Donut group unleashes its own ransomware for double extortion attacks

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The Donut (D0nut) extortion group has revealed its own ransomware for enterprise double-extortion attacks.

To avoid detection, it sends ransom notes that are heavily abstracted, with all strings encoded and the JavaScript decoding the ransom note in the browser. These ransom notes include various methods for contacting the threat actors, such as TOX and a Tor negotiation site.

For double-extortion attacks, the group is said to use its own customized ransomware. Donut spreads via spam emails (malicious attachments), third-party software download sources (freeware download websites, free file hosting sites, peer-to-peer [P2P] networks, and so on), bogus software updaters, and trojans.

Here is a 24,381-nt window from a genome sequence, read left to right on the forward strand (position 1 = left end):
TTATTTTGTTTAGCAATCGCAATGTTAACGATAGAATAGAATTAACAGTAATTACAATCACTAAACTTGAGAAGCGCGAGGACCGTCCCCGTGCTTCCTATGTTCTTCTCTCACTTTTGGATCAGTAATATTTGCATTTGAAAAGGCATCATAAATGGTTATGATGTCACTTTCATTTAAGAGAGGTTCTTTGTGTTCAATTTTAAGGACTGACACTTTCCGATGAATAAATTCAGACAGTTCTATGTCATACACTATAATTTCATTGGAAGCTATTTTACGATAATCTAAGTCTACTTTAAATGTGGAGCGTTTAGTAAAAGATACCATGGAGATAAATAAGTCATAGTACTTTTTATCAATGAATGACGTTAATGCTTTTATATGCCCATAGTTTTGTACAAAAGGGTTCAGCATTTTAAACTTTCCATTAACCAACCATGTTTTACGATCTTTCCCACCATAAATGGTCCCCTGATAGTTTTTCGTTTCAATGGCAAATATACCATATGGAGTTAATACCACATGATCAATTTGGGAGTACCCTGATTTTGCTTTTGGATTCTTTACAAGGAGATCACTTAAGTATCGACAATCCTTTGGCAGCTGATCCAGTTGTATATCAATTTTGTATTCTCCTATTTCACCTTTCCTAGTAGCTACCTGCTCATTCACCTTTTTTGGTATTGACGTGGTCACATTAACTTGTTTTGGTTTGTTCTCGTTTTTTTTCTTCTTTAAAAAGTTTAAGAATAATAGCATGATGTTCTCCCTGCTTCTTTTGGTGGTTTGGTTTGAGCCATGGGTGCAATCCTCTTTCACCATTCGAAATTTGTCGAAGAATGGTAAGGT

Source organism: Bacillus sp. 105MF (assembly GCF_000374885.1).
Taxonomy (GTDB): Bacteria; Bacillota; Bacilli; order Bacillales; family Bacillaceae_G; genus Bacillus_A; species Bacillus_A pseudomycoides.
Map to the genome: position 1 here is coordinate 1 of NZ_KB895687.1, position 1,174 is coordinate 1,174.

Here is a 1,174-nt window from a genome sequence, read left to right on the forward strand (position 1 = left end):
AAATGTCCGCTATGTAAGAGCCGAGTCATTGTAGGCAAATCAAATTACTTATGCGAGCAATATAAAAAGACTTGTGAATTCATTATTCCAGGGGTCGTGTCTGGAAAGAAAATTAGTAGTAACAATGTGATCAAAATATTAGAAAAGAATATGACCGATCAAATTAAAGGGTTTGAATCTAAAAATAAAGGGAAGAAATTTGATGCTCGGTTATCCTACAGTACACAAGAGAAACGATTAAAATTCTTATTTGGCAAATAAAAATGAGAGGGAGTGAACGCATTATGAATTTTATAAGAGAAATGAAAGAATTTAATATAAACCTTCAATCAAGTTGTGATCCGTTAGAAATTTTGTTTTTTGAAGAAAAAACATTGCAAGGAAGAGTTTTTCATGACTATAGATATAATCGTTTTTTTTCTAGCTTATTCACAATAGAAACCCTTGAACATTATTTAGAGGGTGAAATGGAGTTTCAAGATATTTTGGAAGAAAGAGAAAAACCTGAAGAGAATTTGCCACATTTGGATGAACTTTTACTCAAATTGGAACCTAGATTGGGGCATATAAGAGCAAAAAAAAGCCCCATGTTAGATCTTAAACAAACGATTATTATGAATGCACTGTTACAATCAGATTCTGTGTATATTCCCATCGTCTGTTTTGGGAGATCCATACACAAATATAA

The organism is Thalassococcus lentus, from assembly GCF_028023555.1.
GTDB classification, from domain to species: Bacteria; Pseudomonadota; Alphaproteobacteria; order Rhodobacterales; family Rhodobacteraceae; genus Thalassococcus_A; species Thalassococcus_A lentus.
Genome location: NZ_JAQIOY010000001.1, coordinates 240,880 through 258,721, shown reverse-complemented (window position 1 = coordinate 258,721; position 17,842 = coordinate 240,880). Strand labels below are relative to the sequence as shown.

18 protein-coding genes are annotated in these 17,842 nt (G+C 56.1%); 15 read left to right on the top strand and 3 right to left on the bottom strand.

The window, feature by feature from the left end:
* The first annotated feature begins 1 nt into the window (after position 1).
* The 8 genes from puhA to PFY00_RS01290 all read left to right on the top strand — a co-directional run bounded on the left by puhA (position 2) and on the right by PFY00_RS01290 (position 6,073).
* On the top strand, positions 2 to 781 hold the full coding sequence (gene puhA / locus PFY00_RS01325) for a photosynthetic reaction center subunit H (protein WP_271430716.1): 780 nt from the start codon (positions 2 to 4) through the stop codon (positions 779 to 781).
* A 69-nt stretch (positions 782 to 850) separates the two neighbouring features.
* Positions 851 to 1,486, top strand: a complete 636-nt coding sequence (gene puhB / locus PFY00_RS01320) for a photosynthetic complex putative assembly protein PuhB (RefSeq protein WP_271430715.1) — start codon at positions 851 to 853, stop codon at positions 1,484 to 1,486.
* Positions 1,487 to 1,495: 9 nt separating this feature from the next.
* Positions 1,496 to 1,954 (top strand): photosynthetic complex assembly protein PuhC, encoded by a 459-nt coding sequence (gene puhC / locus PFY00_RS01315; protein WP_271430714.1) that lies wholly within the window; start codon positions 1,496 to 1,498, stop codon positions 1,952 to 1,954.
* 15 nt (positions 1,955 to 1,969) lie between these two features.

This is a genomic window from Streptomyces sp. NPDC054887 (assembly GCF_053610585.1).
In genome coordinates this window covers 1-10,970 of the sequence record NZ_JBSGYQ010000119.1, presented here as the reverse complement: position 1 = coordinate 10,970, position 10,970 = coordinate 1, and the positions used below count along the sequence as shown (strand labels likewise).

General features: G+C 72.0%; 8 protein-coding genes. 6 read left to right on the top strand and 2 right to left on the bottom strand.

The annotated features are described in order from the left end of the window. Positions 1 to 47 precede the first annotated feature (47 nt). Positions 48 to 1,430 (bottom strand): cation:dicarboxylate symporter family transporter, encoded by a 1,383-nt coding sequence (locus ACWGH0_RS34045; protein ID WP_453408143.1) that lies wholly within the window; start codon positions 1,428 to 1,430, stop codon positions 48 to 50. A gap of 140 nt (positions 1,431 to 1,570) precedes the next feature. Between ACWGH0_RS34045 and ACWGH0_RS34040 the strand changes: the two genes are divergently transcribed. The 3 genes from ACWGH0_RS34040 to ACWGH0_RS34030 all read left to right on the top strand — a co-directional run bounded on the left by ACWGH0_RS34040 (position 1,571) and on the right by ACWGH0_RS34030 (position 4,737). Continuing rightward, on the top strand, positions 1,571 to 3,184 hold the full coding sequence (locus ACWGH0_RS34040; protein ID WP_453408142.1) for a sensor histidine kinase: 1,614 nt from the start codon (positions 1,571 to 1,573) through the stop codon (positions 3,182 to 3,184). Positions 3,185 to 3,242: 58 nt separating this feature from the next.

Donut then appends the “.donut” extension to each encrypted file’s name. For instance, “sample.jpg” is renamed “sample.jpg.donut.” Data that has been compromised is rendered useless immediately. Donut changes the desktop wallpaper, opens a pop-up window, and generates a text file (“decrypt.txt”), placing a copy in each existing folder after successfully encrypting data.

A ransom-demand message appears on the desktop wallpaper, pop-up window, and text file. The message, as usual, states that the files have been encrypted and that the victim must purchase a decryption tool to restore them. Donut currently does not specify whether it employs symmetric or asymmetric cryptography; this information is not provided. Decryption, on the other hand, requires a unique key generated for each victim. All keys are hidden on a remote server by developers.

When this occurs, victims are encouraged to pay a ransom in exchange for a ‘decryption tool’ containing the key. The fee is $100, which must be paid in Bitcoin cryptocurrency.

The sources for this piece include an article in BleepingComputer.

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